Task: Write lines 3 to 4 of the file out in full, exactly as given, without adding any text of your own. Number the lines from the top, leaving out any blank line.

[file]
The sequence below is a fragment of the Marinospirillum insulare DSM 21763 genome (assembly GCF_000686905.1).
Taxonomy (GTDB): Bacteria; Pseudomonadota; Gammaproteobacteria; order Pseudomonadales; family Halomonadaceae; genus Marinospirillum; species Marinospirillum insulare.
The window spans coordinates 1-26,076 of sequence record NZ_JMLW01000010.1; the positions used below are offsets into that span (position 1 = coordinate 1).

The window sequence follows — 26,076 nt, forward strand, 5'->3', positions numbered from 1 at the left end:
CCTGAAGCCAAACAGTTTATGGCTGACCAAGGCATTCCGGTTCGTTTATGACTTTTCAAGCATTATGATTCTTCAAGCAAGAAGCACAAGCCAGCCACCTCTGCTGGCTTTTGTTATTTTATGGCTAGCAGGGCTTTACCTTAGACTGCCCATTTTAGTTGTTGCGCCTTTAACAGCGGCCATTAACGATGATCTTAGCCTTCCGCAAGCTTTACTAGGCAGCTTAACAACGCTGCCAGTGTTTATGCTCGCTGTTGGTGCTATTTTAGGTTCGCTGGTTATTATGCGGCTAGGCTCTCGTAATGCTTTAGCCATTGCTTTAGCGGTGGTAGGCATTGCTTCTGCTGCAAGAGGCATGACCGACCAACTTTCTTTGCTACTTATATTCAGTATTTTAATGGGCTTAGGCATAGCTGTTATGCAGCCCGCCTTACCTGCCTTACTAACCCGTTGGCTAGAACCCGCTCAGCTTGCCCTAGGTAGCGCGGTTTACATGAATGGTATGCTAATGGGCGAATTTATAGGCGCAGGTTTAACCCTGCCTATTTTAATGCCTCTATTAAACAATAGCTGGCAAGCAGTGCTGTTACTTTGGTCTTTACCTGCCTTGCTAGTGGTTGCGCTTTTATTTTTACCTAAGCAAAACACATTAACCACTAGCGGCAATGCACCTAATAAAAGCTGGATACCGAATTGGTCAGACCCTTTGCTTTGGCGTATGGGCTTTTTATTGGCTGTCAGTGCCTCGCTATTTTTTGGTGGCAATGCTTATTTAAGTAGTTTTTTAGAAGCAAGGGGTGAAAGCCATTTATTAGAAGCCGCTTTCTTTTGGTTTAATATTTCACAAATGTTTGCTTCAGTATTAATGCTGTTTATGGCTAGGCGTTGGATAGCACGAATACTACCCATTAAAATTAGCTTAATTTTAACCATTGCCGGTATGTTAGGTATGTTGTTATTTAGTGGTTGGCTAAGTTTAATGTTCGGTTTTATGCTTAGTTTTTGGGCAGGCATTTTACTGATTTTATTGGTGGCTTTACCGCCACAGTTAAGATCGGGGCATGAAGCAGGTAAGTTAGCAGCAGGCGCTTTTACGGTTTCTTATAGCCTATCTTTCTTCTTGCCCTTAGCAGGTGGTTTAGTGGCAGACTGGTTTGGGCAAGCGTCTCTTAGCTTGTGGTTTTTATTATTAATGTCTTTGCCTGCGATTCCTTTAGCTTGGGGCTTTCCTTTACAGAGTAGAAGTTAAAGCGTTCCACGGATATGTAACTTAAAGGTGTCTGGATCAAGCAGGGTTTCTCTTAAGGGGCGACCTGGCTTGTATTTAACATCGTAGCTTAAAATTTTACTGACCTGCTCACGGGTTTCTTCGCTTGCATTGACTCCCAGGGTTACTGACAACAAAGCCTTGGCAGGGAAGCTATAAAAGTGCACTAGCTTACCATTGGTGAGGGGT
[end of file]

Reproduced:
The window spans coordinates 1-26,076 of sequence record NZ_JMLW01000010.1; the positions used below are offsets into that span (position 1 = coordinate 1).

The window sequence follows — 26,076 nt, forward strand, 5'->3', positions numbered from 1 at the left end: